Motoring Correspondent
3 minute read
22 Oct 2020
12:25 pm

AA hits out at Aarto’s ‘cash cow’ draft

Motoring Correspondent

"Department of Transport must feel the pressure of public opinion to put road safety ahead of revenue collection".

Image courtesy Chance Agrella/Freerangestock.com

The Automobile Association (AA) has described the Administrative Adjudication of Road Traffic Offences’ draft document as being nothing but a “revenue collector” that has little to do with improving safety on the country’s roads.

In a statement, the association says the document “makes a mockery of the claim that the law is intended to improve road safety” with the biggest concerns being the R100 Infringement Penalty Levy (IPL) charged in addition to the actual final it describes as a matter already being performed by the Road Traffic Infringement Agency (RTIA), and the removal of detailed information pertaining to the infringement at hand.

“This is a disproportionate, sweeping and unjust draft regulation and is similar to having someone pay a fee to submit their tax returns; it’s an ultimately unfair surcharge for a function that is already paid for through traffic fine revenue,” the AA said referring to the IPL.

“The quiet implementation of a multi-billion Rand stealth tax is an outrageous addition to the regulations. We urge the Department of Transport to remove it – it is neither just nor necessary and is, in our view, an example of the Road Traffic Infringement Agency, which administers AARTO, encroaching on the National Treasury’s fiscal territory,” the Association says.

Regarding the removal of the infringement details, the AA says this it goes against South Africans’ right to know, with the proposal to increase the sending of the notices from 40 to 60 days being yet another point of content.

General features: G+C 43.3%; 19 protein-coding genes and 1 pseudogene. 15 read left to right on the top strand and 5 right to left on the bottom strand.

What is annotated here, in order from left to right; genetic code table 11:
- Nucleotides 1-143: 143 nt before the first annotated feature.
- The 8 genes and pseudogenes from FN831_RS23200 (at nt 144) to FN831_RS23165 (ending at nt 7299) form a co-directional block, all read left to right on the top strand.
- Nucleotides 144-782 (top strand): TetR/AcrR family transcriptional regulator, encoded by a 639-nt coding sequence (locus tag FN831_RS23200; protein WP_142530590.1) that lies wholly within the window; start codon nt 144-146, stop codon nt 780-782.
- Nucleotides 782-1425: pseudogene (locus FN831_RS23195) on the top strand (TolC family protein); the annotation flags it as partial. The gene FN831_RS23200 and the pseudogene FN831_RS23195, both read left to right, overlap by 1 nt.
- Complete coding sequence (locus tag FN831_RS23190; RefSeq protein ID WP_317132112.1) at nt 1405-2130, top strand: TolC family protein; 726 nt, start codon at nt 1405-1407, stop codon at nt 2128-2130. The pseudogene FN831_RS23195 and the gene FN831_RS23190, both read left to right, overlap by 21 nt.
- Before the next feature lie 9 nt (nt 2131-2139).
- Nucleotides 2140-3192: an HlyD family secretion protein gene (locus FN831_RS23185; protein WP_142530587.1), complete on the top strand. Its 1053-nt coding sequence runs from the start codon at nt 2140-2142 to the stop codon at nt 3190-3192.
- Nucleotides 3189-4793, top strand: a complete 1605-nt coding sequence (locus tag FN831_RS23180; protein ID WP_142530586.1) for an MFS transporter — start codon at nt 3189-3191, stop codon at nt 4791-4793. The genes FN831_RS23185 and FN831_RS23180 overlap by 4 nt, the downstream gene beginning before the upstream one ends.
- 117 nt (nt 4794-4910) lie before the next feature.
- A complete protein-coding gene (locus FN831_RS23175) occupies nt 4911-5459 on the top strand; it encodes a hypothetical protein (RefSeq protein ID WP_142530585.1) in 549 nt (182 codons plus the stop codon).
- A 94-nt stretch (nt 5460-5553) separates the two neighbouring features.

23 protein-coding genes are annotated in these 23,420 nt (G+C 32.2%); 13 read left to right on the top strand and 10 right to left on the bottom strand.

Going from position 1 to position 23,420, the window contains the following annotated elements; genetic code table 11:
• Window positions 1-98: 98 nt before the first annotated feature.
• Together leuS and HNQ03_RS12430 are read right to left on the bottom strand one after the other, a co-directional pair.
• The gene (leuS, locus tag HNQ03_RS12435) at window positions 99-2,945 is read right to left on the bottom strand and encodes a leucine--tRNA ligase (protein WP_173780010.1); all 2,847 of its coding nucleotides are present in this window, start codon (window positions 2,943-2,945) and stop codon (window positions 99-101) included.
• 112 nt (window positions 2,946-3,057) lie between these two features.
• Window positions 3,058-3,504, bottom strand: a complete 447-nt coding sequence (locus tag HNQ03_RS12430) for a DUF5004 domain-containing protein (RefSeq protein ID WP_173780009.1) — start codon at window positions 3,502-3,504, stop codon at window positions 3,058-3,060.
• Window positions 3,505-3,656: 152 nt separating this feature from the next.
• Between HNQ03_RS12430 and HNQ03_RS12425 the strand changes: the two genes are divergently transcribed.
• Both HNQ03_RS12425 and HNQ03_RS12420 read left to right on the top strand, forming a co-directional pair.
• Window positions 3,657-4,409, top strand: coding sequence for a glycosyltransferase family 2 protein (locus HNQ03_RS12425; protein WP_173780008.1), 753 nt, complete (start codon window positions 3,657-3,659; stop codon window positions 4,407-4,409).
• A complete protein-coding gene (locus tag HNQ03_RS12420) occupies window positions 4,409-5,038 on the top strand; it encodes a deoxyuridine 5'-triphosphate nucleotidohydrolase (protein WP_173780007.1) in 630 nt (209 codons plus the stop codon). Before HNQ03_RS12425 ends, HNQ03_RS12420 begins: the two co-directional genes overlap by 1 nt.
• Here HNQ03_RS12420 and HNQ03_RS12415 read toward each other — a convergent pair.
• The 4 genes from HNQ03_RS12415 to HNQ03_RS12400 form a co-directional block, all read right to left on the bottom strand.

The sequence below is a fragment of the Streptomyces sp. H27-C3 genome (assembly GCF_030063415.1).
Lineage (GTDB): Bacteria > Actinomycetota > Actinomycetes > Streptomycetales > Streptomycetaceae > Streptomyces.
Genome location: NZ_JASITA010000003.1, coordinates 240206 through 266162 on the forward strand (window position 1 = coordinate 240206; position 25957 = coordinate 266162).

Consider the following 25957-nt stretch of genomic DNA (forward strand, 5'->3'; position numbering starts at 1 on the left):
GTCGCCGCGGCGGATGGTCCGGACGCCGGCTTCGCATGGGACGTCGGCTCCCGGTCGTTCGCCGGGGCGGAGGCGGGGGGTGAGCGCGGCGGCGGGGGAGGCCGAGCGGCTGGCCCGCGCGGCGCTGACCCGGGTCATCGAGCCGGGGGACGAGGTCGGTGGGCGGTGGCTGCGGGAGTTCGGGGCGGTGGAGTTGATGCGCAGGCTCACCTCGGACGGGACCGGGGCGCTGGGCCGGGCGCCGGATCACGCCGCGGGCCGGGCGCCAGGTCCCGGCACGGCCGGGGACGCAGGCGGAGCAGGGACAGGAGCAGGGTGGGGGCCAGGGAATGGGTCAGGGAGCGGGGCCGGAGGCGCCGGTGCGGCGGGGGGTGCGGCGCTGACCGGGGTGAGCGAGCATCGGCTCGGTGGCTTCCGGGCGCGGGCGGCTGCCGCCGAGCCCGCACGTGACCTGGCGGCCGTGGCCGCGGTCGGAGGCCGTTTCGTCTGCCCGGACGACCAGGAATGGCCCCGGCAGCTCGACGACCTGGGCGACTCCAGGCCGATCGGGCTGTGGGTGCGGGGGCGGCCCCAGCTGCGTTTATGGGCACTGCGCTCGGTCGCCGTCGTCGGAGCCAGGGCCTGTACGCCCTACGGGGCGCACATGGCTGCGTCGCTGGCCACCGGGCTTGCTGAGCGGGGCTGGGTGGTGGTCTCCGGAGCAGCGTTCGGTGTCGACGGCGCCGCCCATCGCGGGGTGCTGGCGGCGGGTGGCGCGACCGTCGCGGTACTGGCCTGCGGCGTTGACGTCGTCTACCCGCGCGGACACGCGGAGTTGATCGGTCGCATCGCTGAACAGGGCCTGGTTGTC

“The original architects of AARTO took note of the problems with postal delivery of traffic fines and realised that registered mail achieves reliable service of these notices. The return to ordinary mail is regressive and inexplicable, and these changes combine to create the impression that the current draft regulations have not been thought through carefully enough, and are designed to actually actively hinder citizens’ and their rights,” the AA continues.

“This all supports our interpretation that these regulations are geared towards generating revenue and are not genuinely seeking to improve conditions on our roads. It’s worrying, for instance, that the penalty for not having an infant in an appropriate child restraint only carries a one demerit point infringement value and a R1500 fine, while failure to inform authorities of a change of personal particulars results in a massive R3 000 fine, up from the current R500. This is completely inconsistent with the purpose of AARTO, and pays lip service to the notion that authorities are invested in halving road deaths in the country by 2030″.

It also questioned the R500 fine and one licence demerit point given to drivers whose seatbelts are not working properly, whereas failing to stop directly behind the white line at a stop sign carries a heavier R3 000 fine plus three demerits points.

“Seatbelts can reduce death or serious injury in crashes by up to 75%. Surely, if safety is key to AARTO, working seatbelts carry a greater priority than nit-picking over where a motorist stopped. Again, this provision does not make sense against the backdrop of the stated intentions of AARTO and what is ultimately contained in the draft Regulations,” the AA said.

“In our view, the Department of Transport must feel the pressure of public opinion to put road safety ahead of revenue collection. Having completed a study of the draft regulations, we will be making a detailed submission ahead of the deadline. We urge the public, transport specialists, and traffic attorneys to make their own submissions, or to view and support our submission at https://www.aa.co.za/aarto-submissions to ensure a successful system of managing and deterring traffic violations is implemented”.

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